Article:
By Gustavo Arellano
By R. Scott Moxley
By Alfonso Delgado
By Courtney Hamilton
By Joel Beers
By Peter Maguire
By Charles Lam
By Charles Lam
Hey, there's dapper Gram Nash of Hollies/CSN/etc. fame at NAMM for the unveiling of his signature model Martin guitar! Gram, do you suppose war with Iraq will be good for the music business, aside from faux buglers?
"I don't think war is good for any business except the people who create the wars to make money: the energy companies and military industrial complex," he says. "Those are the only people who benefit. Most Americans, unfortunately, are snowed by the war rhetoric, but I think it's a drastic, drastic mistake."
And what about the death of the music industry predicted by many sources, such as the current Wired magazine?
"The record companies are upset just because technology's doing what it's always done—changing, as it always will," says Nash. "Obviously the industry is in a giant tailspin now, trying to figure how to make money from all the downloading going on. But who are they to complain? In very few cases have they ever taken the cause of the artist to heart. So it'll be interesting to see what emerges from this change."
Though Nash has been making music since the days when transistor radios were cutting-edge technology, he has kept up on advances. That includes traveling with a 198-track computer recording studio.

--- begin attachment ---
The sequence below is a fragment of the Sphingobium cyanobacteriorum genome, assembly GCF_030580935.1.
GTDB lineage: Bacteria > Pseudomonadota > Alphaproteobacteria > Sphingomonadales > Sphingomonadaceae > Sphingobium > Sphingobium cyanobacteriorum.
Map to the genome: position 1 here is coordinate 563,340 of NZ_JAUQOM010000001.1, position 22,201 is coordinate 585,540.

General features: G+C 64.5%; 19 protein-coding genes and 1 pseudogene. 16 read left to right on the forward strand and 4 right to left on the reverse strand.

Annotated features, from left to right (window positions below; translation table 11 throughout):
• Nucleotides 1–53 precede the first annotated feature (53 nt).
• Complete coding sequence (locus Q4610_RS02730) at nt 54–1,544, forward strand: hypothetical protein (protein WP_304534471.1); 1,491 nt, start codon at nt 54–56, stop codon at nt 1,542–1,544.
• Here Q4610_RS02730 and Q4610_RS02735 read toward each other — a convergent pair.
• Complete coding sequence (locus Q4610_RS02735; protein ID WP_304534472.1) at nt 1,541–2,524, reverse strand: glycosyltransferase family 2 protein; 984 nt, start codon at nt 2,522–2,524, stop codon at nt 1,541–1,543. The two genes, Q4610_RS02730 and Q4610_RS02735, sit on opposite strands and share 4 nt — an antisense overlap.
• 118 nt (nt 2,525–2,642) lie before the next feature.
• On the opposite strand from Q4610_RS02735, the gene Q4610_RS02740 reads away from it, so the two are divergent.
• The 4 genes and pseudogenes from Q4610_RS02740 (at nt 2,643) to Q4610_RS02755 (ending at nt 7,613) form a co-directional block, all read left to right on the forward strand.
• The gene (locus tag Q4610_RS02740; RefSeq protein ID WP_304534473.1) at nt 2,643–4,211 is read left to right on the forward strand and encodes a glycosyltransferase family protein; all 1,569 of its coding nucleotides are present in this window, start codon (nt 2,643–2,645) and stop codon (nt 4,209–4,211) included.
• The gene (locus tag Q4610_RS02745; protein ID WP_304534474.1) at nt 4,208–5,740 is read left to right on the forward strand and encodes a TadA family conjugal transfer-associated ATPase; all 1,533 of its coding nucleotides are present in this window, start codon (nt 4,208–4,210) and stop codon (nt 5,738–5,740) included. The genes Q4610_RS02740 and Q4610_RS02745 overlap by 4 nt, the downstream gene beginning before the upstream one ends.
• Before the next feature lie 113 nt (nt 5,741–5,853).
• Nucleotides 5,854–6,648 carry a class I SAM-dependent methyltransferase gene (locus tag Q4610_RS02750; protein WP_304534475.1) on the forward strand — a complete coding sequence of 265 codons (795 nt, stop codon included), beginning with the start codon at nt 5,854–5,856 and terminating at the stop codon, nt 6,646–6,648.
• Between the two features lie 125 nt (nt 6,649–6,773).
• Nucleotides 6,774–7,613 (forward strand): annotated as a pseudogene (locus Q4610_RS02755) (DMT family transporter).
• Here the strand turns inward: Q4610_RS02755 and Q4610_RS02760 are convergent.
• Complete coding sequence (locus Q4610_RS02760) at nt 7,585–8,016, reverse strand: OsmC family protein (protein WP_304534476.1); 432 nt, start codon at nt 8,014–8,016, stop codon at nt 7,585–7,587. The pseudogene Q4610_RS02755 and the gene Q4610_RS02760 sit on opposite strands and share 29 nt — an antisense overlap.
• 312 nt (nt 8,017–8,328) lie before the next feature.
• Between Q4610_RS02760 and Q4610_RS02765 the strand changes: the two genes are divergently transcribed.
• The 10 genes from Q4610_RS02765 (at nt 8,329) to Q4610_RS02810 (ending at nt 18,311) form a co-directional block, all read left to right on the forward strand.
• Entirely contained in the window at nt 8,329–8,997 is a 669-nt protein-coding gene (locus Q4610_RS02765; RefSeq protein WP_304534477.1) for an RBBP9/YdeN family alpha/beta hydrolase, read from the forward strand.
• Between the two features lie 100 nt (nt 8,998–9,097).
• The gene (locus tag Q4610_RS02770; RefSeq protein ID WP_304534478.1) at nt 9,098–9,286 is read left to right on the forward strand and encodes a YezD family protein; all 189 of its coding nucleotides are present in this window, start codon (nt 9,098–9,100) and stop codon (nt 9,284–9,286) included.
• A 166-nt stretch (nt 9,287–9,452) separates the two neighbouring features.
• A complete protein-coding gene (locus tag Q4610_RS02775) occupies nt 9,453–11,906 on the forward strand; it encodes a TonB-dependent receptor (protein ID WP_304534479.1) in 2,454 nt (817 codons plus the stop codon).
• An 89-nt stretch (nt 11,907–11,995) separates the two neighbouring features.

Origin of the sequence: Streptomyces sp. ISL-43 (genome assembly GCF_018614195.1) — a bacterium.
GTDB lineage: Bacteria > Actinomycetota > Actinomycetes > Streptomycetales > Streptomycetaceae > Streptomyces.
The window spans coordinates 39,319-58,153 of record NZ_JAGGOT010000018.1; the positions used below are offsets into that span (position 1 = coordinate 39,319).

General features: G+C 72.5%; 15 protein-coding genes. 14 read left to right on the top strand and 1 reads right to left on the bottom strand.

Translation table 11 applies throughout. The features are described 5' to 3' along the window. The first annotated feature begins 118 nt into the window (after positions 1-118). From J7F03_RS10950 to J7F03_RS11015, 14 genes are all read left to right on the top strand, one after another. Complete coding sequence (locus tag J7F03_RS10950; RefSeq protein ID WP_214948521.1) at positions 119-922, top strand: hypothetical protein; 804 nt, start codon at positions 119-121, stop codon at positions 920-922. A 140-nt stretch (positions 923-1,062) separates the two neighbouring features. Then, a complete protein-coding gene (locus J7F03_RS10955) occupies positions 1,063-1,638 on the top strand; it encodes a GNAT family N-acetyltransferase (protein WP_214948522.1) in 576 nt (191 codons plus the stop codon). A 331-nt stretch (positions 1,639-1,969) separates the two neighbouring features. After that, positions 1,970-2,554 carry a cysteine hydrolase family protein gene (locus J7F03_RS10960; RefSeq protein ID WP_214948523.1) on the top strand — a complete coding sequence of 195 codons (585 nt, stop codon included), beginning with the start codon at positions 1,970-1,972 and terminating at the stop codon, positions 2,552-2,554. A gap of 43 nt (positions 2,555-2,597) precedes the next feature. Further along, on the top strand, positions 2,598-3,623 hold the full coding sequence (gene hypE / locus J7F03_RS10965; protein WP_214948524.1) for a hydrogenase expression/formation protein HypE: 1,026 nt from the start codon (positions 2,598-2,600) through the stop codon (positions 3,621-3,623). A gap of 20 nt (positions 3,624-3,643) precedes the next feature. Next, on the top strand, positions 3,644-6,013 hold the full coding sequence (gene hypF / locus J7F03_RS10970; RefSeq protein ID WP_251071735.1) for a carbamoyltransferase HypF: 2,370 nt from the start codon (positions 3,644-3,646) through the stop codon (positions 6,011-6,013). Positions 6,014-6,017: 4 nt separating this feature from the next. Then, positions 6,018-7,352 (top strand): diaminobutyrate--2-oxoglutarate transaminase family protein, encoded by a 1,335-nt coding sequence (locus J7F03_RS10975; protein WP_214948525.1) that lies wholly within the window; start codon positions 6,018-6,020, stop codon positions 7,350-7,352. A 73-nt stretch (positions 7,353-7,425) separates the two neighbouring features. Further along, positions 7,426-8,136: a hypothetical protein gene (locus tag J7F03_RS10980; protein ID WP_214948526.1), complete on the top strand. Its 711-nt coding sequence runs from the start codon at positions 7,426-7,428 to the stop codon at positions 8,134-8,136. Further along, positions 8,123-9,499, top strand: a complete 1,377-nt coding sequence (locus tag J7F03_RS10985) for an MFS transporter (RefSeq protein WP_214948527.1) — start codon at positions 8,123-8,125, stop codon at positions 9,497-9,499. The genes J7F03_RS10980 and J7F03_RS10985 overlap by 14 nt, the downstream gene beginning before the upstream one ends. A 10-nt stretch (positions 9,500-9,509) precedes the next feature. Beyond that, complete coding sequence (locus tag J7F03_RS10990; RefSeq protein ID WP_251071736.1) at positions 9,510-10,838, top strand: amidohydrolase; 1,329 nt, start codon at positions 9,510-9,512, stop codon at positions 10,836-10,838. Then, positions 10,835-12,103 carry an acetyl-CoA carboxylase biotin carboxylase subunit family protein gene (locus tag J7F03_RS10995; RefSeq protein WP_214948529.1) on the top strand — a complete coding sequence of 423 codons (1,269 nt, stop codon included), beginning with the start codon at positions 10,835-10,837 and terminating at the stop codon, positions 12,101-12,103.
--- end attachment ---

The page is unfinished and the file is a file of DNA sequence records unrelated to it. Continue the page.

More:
And that's where the real excitement has been at NAMM for years now. While lacking the phallic fun of guitars, PC-based recording systems have become the most empowering musical tool in decades. For less than a good guitar costs, there's software (from Cakewalk, Steinberg, Digidesign and others) that gives you recording capabilities equal to most recording studios. Spend a couple of grand more on a CD duplicator from a company like Disc Makers, learn Internet marketing skills, and you can be your own record company without the "company store" practices that keep musicians broke.
While programs make your computer more like a studio's mixing board, companies such as Roland approach things the other way, making hard-drive-endowed mixing boards and keyboard synths more like computers. Built-in CD burners let you go from initial idea to fully mastered product on the same machine.
There's no Astroturf or go-go girls at these booths—just sleek rows of Apple flat-screen monitors or drab synths unfortunately dubbed "workstations." No wonder they don't get the respect they deserve. Like the digital marvels in films post-Terminator II, people take for granted technological achievements that were unthinkable two decades ago. In 1983, the sampling capabilities of the Kurzweil 250 were considered miraculous. It weighed 95 pounds, cost $20,000, and is utterly eclipsed these days by inexpensive programs you can load onto your home PC. Ho-hum.
As someone pointed out back then, Stevie Wonder (who was strolling last weekend's show as well) sounded great playing a Kurzweil, but he sounded just as great playing an $8 harmonica.
There was so much other fun at NAMM: hemp-coned speakers, wild effects boxes, high-tech earplugs to keep the other products you were buying from driving you deaf. Nearly every seller I spoke with at the packed show reported brisk business. Is the economy on the rebound or just taking a last gasp? If Armageddon is looming, will your home computer play "Taps" for you? Will I have saved up for my Chinese archtop by then?